I am immensely, indescribably sad to learn this morning via an emailed missive from Spektrum der Wissenschaft (the German publishers behind our SciLogs.com platform) that they are going to shutter this platform down in September, the ostensible reason being that they “weren’t able to find investors for this platform” – the bane of any private endeavor. Some of you, my fellow Scilogs bloggers, may have known this already, but I certainly didn’t. More fool me.
A couple of days ago, Paige Brown Jarreau, my Scilogs co-blogger (“From the Lab Bench“) and our intrepid, supportive, Scilogs-Community Manager, launched her own crowdfunding project on experiment.com to fund her research work on science communication. It is a worthy effort, and her results will be Open Access, which is an awesome plus. Please do visit her blog as well as the project page to support her endeavor if possible.
Two things I encountered today, good and bad in equal measures. First, the good.
In the recent past, I received an invitation for reviewing a submitted manuscript from a noted journal (which shall remain nameless). The topic of the study verged on pharmacognosy and ethnobotany, both areas of knowledge that I – as an erstwhile drug discovery researcher in another lifetime – find fascinating. I accepted the invitation to review because the study piqued my interest.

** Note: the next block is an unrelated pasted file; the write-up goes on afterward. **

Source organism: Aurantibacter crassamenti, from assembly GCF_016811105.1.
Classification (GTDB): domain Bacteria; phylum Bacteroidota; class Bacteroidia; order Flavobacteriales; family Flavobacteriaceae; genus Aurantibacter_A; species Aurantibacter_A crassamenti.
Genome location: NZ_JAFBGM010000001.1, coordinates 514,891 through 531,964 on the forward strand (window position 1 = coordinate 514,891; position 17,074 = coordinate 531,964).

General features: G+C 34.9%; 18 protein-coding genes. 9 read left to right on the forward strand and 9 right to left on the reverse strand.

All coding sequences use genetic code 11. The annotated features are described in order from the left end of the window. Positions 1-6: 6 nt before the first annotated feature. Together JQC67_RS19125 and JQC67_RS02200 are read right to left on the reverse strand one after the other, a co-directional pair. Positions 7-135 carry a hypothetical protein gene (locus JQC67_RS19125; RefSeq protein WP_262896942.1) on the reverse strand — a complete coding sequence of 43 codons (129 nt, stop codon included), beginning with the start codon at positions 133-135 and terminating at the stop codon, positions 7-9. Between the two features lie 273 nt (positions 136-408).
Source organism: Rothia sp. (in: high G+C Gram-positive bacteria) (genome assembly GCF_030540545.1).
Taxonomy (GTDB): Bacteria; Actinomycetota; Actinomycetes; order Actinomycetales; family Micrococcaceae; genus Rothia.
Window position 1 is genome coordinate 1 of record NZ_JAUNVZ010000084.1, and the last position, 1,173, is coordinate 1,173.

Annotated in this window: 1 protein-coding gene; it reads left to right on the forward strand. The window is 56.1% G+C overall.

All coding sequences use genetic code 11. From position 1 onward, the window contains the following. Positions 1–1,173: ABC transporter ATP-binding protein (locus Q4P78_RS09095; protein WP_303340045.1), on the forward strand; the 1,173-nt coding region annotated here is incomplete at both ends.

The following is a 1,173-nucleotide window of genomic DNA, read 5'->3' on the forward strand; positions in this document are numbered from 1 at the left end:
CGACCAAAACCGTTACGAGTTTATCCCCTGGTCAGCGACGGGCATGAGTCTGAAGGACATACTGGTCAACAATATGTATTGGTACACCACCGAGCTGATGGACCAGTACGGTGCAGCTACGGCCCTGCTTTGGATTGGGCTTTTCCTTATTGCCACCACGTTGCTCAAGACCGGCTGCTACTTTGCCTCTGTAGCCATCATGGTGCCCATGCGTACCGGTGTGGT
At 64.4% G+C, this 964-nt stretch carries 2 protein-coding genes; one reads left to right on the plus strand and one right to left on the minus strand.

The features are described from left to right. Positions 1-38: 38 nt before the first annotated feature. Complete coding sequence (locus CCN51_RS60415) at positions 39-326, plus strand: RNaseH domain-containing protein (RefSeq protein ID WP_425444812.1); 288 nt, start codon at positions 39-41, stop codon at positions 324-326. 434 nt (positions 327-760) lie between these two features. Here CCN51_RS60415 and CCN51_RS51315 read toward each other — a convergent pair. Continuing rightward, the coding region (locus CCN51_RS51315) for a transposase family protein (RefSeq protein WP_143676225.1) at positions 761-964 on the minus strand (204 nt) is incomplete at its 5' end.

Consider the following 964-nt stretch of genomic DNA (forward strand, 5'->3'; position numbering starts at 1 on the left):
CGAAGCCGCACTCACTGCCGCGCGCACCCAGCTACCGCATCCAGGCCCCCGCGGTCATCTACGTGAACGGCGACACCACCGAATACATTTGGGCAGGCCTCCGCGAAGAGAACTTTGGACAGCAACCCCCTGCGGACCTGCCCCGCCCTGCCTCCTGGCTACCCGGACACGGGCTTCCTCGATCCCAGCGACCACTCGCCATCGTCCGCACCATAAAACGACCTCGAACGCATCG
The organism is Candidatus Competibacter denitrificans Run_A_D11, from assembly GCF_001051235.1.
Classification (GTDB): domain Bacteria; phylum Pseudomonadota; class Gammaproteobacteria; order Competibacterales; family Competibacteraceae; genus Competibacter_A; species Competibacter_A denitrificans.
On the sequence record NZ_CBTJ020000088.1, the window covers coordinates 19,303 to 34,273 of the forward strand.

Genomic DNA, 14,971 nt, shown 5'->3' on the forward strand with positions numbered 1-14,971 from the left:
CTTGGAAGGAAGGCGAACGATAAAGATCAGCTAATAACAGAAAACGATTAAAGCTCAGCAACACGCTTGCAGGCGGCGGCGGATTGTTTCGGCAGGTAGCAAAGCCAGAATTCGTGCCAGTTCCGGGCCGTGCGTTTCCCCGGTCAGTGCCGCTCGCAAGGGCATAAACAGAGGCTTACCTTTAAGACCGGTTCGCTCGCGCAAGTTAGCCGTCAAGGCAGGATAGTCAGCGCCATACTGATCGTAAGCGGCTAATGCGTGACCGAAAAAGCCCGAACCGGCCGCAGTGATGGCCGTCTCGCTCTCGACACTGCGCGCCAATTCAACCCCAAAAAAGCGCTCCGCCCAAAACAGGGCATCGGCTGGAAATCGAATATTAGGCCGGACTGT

Or, what one gets for trying to be good and law-abiding.
Navigating the labyrinthine maze known as the Copyright Law is never an easy task, either for the prospective blogger/author, or for the organization that would host/publish the work of such a blogger/author. This problem is particularly acute for academic or personal bloggers, who are attached – rather loosely – to free platforms (such as Google Blogger or WordPress), or to platforms hosted by non-profit concerns (such as this one, Scilogs.com – NOTE: Now hosted at my own expense at my server, inscientioveritas.org). I, as an academic/personal blogger, am not paid by Scilogs or anyone else for my blogging endeavors; I like writing, I like explaining how things work, and I am passionate about science, science communication and science education. I do this by carefully juggling my time in between my work as a bioscience researcher.
I have a blog. On Nature Network. Fancy that!
I must clarify, though, that the indicated ‘suddenness’ is procedural, rather than temporal. Richard Grant (yes, that* Richard; Hat-tip to you!) had planted the seed of an idea – of getting my own blog where I can rant and rant and… (did I say, ‘rant?’) to my blessed heart’s content. Taking advantage of the confusion and hassles over moving the NN blogging platform to MT4, I sneaked in. I mean, that must be it. Otherwise – think about it – why would they grant me access to a hallowed area already populated by heavyweights? (Ahem! Metaphorically speaking, of course!)